Exclusive breastfeeding: Experts canvass panacea for meeting WHO recommendation
Newborn babies always bring joy to their mothers. But Ngozi’s experience seemed to be a departure from the norm. The reason was not far-fetched. Ngozi had prolonged labour. This made even the cry of the newborn baby for care to irritate her. Ngozi’s mother had to use a feeding bottle to suckle the crying baby.
But for Olawunmi, there was no prolonged labour. Her inability to breastfeed her baby exclusively for six months as recommended by her doctor was as a result of her mother-in-law’s insistence that the baby must take water.
She said: “I understand the importance of exclusive breastfeeding for six months. Whenever I give the baby to my mother-in-law, she would give her water. If I complained, she would ask whether I always ate without drinking.
“Efforts to make her understand why she should not give the baby water proved abortive. And because I didn’t want to have issues with her, I complied. Sometimes she would give local herbs to the baby and told me that my husband also drank herbs when he was a baby. She said that was the reason he didn’t get sick even as an adult.”
For Bolanle, who had her baby through Caesarean Section (CS), she couldn’t breastfeed within the first few hours of birth due to the pains and discomfort of the surgery.
“I was too weak and the last thing on my mind was to breastfeed my baby,” she stated.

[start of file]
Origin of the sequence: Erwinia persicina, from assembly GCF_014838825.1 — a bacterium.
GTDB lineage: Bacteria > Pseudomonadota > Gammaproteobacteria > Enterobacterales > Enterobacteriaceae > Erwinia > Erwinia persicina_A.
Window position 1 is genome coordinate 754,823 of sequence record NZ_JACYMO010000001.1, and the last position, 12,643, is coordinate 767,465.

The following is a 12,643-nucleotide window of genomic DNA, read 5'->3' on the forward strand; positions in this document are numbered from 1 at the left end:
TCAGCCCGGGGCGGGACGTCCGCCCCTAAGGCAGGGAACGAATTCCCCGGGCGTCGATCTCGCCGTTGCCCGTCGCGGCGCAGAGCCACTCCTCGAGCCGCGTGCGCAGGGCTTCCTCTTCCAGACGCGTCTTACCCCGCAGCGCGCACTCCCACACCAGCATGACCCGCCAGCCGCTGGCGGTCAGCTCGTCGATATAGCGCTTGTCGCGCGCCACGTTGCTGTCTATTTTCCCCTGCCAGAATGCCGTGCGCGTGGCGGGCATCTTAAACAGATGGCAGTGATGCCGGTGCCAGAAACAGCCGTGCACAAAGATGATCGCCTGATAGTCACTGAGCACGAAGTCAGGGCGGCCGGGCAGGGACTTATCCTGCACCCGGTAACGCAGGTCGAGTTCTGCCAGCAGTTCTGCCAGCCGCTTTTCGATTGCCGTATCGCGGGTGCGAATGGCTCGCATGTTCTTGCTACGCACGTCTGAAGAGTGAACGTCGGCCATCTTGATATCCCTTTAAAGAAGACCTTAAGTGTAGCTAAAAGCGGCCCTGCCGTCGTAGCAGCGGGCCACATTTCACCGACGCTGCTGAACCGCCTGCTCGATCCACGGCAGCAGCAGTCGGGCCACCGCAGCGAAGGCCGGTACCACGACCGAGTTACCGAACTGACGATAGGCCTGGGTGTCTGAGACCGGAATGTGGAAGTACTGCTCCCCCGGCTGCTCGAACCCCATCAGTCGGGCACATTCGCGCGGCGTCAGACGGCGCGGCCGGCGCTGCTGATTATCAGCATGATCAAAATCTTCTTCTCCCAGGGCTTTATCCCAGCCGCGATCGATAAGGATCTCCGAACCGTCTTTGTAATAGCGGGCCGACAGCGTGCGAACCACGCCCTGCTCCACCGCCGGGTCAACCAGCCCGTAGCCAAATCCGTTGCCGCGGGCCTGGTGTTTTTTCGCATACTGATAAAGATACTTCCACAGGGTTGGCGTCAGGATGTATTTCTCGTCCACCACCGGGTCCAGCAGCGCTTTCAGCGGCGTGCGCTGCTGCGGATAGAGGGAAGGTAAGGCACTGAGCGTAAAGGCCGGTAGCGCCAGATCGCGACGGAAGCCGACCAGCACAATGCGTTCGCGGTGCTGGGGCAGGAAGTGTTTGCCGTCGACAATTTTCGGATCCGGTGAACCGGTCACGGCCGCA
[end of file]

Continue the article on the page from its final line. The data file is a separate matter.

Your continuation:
These narratives provide insights into why many Nigerian nursing mothers cannot comply with the recommendations of the World Health Organisation (WHO) and UNICEF for early initiation of breastfeeding within one hour of birth, exclusive breastfeeding of infants for the first six months of life and continued breastfeeding with complementary foods for two or more years.
At a workshop on Lactation Management with Dr. Florence Folami-Adeoye for caregivers held recently, it was established that poor infant feeding practices negatively affected the growth, health, and development of children, and a major cause of mortality in infants and young children.
Folami-Adeoye, who is the president of lactation literacy in the US, said there were benefits accrued to breast-feeding the baby exclusively. She said: “It increases the Intelligent Quotient (IQ) of the baby, reduces the weight of the nursing mother, prevents breast cancer, reduces the mortality rate and also helps in bonding.”
She added that breastfeeding within one hour of birth protects the newborn from infections and reduces newborn mortality.
Folami-Adeoye underscored the need for organisations to give a minimum of six months of leave for nursing mothers. She noted that this would also make the employee give her the best in her job. “In Spain, the maternity leave is one year. This way, they can breastfeed their babies.”
She urged the government to support breastfeeding by creating policies that would favour nursing mothers and also sponsor the breastfeeding support group.
Folami-Adeoye urged all governors’ wives to enlighten women on the importance of exclusive breastfeeding.
She also urged caregivers to update their knowledge on breastfeeding, “because when they are knowledgeable, they will know how to pass information to others without any problem.